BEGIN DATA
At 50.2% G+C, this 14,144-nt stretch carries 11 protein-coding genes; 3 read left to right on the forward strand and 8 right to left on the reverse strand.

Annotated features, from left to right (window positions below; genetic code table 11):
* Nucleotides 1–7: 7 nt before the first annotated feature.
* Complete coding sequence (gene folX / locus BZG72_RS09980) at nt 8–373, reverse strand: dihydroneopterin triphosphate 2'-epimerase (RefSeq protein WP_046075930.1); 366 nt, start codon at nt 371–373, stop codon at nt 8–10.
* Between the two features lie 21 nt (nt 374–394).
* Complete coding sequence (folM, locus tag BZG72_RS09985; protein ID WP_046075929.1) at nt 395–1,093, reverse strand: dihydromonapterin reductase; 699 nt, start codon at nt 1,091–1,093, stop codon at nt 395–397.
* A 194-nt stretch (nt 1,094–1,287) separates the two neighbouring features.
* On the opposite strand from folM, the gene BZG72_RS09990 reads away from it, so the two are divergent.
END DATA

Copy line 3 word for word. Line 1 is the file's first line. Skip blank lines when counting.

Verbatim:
* Nucleotides 1–7: 7 nt before the first annotated feature.